Guerra: So you would recommend that, what you’ve done, as something maybe for your colleagues to think about doing?
Wolf: I highly recommend it. I think the outcome was phenomenal.
Guerra: I would imagine you had some pushback from some of the individuals who said, ‘no, I like what I do. I do what I do; I’m not interested in that.’ Or was it pretty much where everyone thought it was a great idea?
Wolf: There were some individuals that said, ‘you’re out of your mind.’ And there were other individuals that said, ‘you know, I’ve been doing what I’ve been doing for so long that yes, I’d love to take on a challenge like that.’ So there was a mix, and I think at the end of the day, everyone embraced the challenge.
Guerra: That’s definitely an interesting concept and, I think, a good takeaway for some of our listeners and readers. I wanted to ask you, just as a final question, is there anything else that you wanted to add? We covered a lot of ground, but is there anything you want to add or final comments for your colleagues about what I would consider the extreme stress that many of them are under. Certainly not many have been doing it quite as long as you, so maybe you want to give us some advice.
Wolf: When you’re having your worst day, you got to sit back in your chair and you have to say to yourself, ‘who’s having more fun than me?’ I’m absolutely serious, Anthony. We are on the leading edge of technology in the healthcare world. Advances in science are just happening at a faster pace than ever before. We’re also on the forefront of information technology breakthroughs, and you get to do something that really makes a difference. So when I’m on my rocking chair in my 90s sitting on the front porch, I’m going to be able to look back at my career and say, ‘I really made a difference. For the people in the Bronx, the fact that I was here was a good thing.’ And I contributed and I added a lot to the Montefiore organization. I helped it grow over all those years. I was always getting exposed to new technologies. I was always reading about and getting involved with physicians that were at the leading edge of their areas of expertise — clinical research, translational research, and moving that into the care provider world, reshaping healthcare through this period of time.’ You have to look at what we’re actually doing and step back from the trees and look at the forest, and you start to realize that this is pretty cool. That’s the way you have to look at our job — yes, it’s stressful, but it’s pretty cool.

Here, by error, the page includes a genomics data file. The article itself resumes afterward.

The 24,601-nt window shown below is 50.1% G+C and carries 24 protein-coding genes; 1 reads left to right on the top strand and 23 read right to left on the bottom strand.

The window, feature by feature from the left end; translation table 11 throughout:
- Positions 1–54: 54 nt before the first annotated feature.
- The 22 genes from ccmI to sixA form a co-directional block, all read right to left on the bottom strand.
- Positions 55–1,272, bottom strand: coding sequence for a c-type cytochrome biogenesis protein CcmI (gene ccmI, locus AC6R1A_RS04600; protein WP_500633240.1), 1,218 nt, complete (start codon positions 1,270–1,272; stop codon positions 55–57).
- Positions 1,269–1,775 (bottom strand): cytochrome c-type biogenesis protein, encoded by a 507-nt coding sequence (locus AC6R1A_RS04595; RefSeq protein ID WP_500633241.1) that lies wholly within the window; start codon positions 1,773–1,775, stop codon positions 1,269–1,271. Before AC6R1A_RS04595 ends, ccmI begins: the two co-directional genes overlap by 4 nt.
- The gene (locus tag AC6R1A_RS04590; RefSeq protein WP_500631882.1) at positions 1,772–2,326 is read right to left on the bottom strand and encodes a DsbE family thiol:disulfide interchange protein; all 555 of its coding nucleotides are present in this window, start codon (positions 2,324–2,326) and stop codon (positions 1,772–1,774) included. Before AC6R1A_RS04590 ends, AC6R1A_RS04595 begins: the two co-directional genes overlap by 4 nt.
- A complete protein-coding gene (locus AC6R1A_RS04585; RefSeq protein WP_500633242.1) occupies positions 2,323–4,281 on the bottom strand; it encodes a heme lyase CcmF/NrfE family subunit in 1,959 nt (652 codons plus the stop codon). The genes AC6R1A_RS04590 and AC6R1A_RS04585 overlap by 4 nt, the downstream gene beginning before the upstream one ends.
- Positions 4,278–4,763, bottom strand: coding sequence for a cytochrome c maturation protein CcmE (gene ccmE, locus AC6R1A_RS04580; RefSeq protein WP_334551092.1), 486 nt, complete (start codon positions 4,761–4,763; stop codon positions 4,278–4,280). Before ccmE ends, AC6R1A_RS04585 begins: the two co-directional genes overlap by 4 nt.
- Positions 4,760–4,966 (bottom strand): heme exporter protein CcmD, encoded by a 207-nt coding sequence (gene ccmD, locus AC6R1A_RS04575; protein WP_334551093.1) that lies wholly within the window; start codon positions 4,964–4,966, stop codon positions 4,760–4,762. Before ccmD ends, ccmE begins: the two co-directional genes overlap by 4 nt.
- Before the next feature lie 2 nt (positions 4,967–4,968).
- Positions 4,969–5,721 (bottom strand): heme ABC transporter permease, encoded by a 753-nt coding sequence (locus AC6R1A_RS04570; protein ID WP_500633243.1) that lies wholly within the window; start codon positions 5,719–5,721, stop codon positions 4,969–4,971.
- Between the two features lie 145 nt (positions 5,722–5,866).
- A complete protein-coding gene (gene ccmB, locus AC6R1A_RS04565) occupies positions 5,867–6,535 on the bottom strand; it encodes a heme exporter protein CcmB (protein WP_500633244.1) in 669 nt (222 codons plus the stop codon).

Guerra: I think that’s a wonderful statement; I really do. And Jack, I want to thank you so much for your time today. I’ve really enjoyed our chat, and I’m sure our readers will.
Wolf: Nice talking to you, Anthony.
Guerra: I’ll be in touch. Thank you.
Wolf: Okay, have a good day.